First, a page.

On AMD CPUs, you can configure the number of NUMA nodes per socket (NPS). AMD CPUs have 64 cores divided into eight chiplets, and each chiplet has eight cores. The chiplets are grouped into four groups, with two chiplets in each group. The CPU has eight memory channels. The following options are available:

  • NPS0: One NUMA domain across two CPUs in a dual-socket system. For a shape with 128 cores, this means that memory for all 128 cores is interleaved across all 16 memory channels.
  • NPS1: One NUMA domain per CPU. Memory for a CPU uses only the memory channels of that CPU, and does not perform cross-socket memory access. For a shape with 128 cores, this means that memory for all 64 cores is interleaved across all eight memory channels. This is the default.
  • NPS2: Two NUMA domains. For a shape with 128 cores, this means that memory from 32 cores is interleaved across four memory channels.
  • NPS4: Four NUMA domains. For a shape with 128 cores, this means that memory from 16 cores is interleaved across two memory channels.

Simultaneous Multithreading

Lets you configure whether a single core (OCPU) allows multiple independent hardware execution threads. Simultaneous multithreading (SMT) is also called symmetric multithreading or Intel Hyper-Threading.

Intel and AMD processors have two hardware execution threads per core. SMT permits multiple independent threads of execution per core. In many cases, multithreading lets the instance better use the resources and increase the efficiency of the CPU.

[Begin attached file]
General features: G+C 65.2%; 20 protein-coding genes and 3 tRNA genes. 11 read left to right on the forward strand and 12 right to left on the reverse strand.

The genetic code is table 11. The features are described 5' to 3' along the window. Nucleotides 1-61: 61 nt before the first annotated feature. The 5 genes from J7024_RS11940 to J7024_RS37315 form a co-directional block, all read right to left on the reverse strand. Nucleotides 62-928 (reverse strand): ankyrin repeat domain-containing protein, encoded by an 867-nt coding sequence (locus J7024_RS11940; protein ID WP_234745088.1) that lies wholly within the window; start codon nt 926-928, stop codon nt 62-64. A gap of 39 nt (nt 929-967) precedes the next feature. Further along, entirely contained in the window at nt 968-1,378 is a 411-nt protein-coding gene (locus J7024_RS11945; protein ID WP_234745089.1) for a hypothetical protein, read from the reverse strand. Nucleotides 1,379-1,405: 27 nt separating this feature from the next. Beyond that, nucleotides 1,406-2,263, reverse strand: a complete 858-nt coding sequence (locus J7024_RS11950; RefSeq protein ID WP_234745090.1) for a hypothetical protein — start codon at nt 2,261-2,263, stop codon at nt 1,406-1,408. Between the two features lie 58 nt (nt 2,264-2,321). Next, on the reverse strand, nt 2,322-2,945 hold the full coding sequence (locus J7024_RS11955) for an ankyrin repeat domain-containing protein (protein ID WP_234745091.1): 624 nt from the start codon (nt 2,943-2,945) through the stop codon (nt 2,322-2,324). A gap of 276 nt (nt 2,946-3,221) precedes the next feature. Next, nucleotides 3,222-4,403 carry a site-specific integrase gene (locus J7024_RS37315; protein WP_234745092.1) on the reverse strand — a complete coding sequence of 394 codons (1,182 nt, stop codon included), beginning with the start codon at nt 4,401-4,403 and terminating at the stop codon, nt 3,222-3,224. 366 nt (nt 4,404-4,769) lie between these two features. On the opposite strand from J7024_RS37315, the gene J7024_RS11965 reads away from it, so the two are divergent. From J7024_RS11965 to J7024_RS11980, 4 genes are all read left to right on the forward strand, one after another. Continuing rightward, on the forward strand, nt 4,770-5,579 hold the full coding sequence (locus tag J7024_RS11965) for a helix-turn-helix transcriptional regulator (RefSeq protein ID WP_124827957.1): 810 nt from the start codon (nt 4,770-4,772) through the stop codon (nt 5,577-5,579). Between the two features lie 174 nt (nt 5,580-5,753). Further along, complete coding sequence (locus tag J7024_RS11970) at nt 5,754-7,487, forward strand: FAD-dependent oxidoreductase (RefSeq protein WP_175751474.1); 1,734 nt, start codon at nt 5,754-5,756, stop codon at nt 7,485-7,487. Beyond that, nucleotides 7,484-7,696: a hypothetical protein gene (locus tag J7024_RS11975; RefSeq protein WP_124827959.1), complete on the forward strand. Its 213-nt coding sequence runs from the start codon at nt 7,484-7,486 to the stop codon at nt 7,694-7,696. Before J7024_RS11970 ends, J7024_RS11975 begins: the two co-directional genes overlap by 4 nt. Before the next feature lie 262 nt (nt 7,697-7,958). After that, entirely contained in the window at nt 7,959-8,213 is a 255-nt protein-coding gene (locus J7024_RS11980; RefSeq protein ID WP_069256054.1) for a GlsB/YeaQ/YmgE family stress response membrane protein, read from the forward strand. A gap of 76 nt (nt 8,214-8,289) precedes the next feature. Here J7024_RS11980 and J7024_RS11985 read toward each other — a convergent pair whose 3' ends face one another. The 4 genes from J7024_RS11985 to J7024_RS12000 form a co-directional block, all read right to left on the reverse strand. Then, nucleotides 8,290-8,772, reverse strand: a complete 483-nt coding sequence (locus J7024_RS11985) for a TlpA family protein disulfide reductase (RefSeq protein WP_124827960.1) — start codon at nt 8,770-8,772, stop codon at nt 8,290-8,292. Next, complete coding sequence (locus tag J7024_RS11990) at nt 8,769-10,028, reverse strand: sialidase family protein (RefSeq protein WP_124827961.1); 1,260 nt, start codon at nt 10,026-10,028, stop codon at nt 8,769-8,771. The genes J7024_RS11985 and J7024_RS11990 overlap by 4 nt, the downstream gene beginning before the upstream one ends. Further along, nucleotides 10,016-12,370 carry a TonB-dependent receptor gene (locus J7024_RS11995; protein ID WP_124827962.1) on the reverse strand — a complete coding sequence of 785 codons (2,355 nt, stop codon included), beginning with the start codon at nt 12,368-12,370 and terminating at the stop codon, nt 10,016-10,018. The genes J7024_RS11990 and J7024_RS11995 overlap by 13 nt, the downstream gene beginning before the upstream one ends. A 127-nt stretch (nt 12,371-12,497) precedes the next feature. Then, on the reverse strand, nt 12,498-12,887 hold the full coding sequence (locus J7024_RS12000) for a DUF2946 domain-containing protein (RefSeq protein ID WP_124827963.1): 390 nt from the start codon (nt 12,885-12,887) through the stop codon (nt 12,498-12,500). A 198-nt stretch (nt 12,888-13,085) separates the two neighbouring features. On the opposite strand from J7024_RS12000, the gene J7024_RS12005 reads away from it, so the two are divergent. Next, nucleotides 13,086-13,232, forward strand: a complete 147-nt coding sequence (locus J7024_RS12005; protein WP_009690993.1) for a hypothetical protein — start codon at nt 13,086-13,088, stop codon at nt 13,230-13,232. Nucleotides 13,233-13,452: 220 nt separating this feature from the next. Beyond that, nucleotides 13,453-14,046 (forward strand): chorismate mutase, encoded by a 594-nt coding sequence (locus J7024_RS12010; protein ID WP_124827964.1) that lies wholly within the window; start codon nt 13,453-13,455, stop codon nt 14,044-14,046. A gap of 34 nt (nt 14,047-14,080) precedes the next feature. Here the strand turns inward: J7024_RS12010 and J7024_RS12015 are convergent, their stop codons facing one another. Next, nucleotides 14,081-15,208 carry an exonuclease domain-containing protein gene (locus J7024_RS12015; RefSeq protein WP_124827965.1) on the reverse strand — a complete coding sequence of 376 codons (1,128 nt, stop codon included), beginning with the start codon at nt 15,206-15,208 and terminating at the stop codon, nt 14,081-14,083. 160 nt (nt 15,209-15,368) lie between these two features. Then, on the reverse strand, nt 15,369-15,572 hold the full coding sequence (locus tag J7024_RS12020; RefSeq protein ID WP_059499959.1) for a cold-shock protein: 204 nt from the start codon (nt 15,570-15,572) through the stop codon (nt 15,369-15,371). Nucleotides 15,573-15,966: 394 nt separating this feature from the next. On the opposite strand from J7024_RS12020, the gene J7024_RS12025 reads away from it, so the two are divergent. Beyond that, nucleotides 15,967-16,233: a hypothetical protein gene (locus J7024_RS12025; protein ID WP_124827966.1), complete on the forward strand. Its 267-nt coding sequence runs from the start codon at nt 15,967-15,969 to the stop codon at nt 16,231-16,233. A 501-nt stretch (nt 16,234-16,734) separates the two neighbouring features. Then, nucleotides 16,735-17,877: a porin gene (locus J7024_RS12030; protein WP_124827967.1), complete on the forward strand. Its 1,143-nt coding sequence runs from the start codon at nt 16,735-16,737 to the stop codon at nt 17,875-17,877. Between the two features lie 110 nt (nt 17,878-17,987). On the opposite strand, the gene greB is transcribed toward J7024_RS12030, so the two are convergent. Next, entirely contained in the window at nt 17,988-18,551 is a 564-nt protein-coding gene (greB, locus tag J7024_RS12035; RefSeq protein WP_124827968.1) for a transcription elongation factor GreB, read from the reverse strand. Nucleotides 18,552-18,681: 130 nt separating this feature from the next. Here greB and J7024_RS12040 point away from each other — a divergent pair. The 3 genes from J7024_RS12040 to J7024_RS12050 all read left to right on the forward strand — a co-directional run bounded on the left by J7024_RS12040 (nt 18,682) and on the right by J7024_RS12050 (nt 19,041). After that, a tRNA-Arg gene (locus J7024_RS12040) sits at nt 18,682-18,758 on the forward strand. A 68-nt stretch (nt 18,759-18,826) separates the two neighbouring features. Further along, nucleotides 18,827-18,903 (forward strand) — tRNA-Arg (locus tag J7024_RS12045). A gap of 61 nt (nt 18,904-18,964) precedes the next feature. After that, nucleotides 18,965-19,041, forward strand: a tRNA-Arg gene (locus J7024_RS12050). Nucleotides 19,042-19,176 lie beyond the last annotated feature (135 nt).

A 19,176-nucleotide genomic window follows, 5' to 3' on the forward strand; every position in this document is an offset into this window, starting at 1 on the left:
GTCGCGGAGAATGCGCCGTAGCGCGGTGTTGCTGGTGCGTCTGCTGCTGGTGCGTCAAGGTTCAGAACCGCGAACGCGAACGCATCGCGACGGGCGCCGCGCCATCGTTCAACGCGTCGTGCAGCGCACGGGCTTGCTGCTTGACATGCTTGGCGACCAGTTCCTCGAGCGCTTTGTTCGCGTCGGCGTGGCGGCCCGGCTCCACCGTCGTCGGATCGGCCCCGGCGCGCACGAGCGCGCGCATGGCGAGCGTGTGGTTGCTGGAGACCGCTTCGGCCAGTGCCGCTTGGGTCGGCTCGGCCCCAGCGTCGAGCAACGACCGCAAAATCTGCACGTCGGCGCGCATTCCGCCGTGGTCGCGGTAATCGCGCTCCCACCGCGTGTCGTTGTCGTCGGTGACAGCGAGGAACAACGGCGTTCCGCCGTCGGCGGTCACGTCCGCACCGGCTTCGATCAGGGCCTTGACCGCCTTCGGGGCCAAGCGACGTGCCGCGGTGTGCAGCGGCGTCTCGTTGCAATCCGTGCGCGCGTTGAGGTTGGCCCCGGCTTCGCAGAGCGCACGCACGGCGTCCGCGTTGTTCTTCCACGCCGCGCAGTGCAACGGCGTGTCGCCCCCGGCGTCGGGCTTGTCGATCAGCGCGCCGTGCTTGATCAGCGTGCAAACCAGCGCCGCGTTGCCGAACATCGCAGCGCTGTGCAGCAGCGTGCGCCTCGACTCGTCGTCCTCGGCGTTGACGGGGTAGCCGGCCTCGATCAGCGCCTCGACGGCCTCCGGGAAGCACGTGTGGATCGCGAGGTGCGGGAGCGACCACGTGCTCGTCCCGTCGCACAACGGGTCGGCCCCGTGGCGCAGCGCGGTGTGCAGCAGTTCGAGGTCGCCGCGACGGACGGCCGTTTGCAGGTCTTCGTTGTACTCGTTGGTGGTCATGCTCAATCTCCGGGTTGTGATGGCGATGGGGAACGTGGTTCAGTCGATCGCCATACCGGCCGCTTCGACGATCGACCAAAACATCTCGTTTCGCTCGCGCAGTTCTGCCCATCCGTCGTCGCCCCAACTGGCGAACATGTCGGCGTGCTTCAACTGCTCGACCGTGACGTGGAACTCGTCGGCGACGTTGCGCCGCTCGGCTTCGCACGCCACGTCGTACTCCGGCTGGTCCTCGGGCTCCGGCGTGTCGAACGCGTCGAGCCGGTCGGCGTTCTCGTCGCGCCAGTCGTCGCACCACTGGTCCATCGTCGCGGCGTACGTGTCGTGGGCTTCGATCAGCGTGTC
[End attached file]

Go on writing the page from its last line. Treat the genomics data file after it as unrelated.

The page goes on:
When you disable multithreading, only one thread can run on each core. This can provide higher or more predictable performance for some workloads, such as high-performance computing (HPC) workloads with many floating-point operations. Disabling multithreading can also provide better performance for some older versions of Windows that have issues with larger core counts.

Access Control Service

Access control service lets the platform enforce PCIe device isolation, required for VFIO device pass-through. You can enable or disable access control service.

Virtualization Instructions

Virtualization instructions include Secure Virtual Machine for AMD shapes or VT-x for Intel shapes. You can enable or disable virtualization instructions.

Input-Output Memory Management Unit

Lets you control whether I/O memory access goes through the input-output memory management unit (IOMMU). You can enable or disable the IOMMU.

When the IOMMU is enabled, the IOMMU can isolate user space applications from untrusted code running on the physical host. For bare metal shapes with remote direct memory access (RDMA) networks, by default, I/O memory access that travels over the RDMA network bypasses the IOMMU, going directly to the cluster network interface card (NIC) for higher performance.

Configuring BIOS Settings

You can customize the BIOS settings when you create a bare metal instance. The settings cannot be changed after you create the instance.

Using the Console

  1. Follow the steps to create an instance, until the Image and shape section.
  2. Click Change shape.
  3. Select a bare metal shape, and then click Show advanced BIOS settings. Select the options that you want to configure. The settings that are available depend on the shape.
  4. Click Select shape.
  5. Finish creating the instance, and then click Create.

Using the API

Use the LaunchInstance operation, specifying the BIOS settings in the platformConfig object.